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How to Properly Perform a Fuel System Cleaning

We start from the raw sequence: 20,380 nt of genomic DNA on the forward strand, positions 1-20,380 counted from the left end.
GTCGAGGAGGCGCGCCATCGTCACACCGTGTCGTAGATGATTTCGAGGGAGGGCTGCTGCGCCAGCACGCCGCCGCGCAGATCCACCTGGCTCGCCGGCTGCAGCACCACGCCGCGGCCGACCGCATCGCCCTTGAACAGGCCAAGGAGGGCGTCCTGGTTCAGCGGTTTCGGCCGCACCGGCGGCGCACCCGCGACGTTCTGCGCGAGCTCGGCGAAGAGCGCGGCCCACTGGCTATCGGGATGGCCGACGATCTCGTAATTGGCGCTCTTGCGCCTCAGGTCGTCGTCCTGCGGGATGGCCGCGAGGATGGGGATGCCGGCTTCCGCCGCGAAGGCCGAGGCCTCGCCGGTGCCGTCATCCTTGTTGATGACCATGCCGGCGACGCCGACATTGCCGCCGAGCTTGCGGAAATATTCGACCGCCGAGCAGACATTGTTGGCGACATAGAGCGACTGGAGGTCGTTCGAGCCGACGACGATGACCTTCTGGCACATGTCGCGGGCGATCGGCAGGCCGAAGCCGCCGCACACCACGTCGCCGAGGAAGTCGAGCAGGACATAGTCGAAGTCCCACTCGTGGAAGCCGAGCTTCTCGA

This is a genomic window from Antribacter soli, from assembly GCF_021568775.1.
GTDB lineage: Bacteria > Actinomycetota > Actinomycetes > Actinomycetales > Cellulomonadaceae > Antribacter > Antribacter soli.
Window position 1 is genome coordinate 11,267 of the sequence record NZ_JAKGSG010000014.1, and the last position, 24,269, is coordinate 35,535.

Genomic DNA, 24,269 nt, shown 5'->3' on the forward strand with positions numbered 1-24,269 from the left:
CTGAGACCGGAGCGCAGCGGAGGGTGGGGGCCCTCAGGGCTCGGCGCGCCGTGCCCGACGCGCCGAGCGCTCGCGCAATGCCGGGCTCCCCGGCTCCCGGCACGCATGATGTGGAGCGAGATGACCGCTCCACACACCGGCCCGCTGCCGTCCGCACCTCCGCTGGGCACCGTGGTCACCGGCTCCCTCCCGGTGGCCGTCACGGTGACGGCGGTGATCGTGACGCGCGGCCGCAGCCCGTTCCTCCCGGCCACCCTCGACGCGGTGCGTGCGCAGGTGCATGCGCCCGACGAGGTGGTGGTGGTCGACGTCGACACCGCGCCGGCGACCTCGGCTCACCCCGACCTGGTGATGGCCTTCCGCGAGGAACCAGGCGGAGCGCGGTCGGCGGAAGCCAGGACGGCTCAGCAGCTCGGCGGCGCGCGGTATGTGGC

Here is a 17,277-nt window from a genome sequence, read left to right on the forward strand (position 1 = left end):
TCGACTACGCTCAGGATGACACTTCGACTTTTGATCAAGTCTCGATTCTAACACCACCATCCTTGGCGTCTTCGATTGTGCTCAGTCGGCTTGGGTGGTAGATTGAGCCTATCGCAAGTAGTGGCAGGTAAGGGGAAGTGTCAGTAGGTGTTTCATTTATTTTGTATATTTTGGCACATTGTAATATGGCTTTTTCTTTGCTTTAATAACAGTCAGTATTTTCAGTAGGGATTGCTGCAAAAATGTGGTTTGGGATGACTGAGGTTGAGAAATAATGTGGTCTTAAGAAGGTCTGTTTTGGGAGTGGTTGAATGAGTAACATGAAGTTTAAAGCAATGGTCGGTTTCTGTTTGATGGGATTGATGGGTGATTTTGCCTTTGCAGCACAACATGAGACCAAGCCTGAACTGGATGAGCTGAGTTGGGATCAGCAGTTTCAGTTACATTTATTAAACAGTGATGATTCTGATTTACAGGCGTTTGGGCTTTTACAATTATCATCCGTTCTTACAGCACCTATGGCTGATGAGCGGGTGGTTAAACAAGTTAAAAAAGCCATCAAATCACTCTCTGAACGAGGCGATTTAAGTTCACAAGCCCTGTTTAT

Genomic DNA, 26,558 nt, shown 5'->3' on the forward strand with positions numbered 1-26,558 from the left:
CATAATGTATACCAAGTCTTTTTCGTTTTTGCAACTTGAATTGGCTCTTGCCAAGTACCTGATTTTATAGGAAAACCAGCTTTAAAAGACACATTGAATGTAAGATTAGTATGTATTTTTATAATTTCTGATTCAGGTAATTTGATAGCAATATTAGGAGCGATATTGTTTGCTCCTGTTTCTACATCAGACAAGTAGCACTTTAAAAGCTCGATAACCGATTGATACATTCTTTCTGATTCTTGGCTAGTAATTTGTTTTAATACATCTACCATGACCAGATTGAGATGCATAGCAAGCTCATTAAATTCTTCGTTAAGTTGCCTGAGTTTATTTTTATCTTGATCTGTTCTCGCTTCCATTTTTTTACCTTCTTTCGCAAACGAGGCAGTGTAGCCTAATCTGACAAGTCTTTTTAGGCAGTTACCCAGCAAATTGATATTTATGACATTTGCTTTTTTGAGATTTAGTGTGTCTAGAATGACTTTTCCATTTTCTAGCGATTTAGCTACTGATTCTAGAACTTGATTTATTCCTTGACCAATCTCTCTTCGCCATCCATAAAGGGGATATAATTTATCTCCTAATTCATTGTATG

What I am showing you is the proper way to clean the fuel system of your vehicle. The vehicle in this video is a 1998 Saturn SL2 with a 1.9L DOHC engine. It has over 177K miles and is the second time a fuel system cleaning will have been performed. The last time, I had it done professionally at a local service center. After 20,000 miles, thought I would figure out how to do it myself and cheaper. Items you will need are: - Seafoam Motor Treatment (or equivalent product) - Pliers - Screwdrivers - Funnel - Self built intake cleaning hose Components of fuel system cleaning hose: - 4ft of 3/8"ID Vinyl Tubing - 1ft of 1/4"OD Polyethylene Tubing - 1/2" hose mender - 3/8" x 1/4" barb connector - 1/4"x1/8" connector - 1/4" x 1/8" needle valve All these items you should be able to find at the local hardware or plumbing shop. This is just a prototype I have created and will be refining the design as I go along. Take the needle valve and attach the 1/4" tubing to one end and the 3/8" tubing to the other. Use the 1/2" hose mender at the end of the 3/8" tubing (You will have to force it on because mender is a lot bigger than the inside diameter of the tubing) as the attachment point of the vacuum line. I will be using Seafoam Motor Treatment for this video. There are other similar products out there, but this is the one I have chosen. You will also need a throttle body cleaner as well. Both of these can be found at your local auto parts store. 1. take the Seafoam cleaner and separate it into 3 equal parts, or since it is a 16 oz bottle of this particular cleaner, I chose to separate it this way: 1. 5oz. for the fuel 2. 5oz. for the oil 3. 6oz. for the intake cleaning. 2. Disconnect vacuum hose from the brake Booster. This is the big round drum looking thing on the driver side at the rear of the engine compartment. 3. Take the intake cleaner hose you have just put together and attach the 1/2" hose mender to the vacuum line. 4. Take 5oz. and add to the fuel tank. Use a funnel to help keep the cleaner off vehicle paint. 5. Remove oil cap and pour the other 5oz. in with the oil. a. This will clean the lower end of the engine. 6. Take the bottle with the remaining cleaner fluid and poke a hole in the top so that the hose 1/4" hose can fit through. 7. Somehow have it so it is hanging above the engine and that the 3/8" tubing connected to the vacuum line is straight. 8. Make sure the needle valve is closed all the way and start the vehicle. 9. While running, slowly open the valve and allow a steady stream of cleaner to enter the engine. Don't open the valve too quickly or you will let too much cleaner in and may stall the engine. 10. Once the can is drained, turn off vehicle and let it sit for between 5-15 minutes. a. This will "Hot-soak" the engine and break up the carbon and tarnish build up. 11. Reattach the vacuum line to the brake Booster. Very important or your engine will run at higher RPM's and you may not have brakes. 12. During the wait, you can clean the throttle body by removing the intake hose from your air filter exposing the butterfly valve. Open this valve and spray in the cleaner. Make sure all surfaces are covered and let this cleaner sit and break up the build up on and behind the butterfly valve. a. DO NOT perform this step if you have a Mass airflow sensor. These are very delicate sensors and expensive to replace. Do not messed with them. b. If you want to be more thorough, take a cloth or some type of swab and manually clean off the build up that way it does not get sucked into the engine. 13. Reattach the intake hose 14. After the wait, start the engine and rev the engine to between 2000-3000 RPM to blow the buildup and cleaner out through the Exhaust. The engine is going to start rough so make sure you are ready to step on the gas to keep it running. 15. When you see that the smoke is becoming lighter, drive it for about 20 minutes to finish the process of cleaning. 16. You may see a check engine light come on, this is normal. Have someone scan it to be sure and then erase the codes. It will most likely show cylinder misfire and O2 sensor malfunction codes. If it is something else then investigate further. You have completed a complete fuel system cleaning. It is recommended on the bottle that you perform this every 2000-5000 miles. I would recommend every other oil change, or for those that drive a lot, at least twice a year. This helps maintain horsepower, and fuel efficiency. If you have not done this procedure before, it is probably a very good idea to have this done, either professionally or by yourself. Disclaimer: I am not a certified mechanic. These videos are created for informational purposes only. If you choose to attempt the procedure shown today, you do so at your own risk.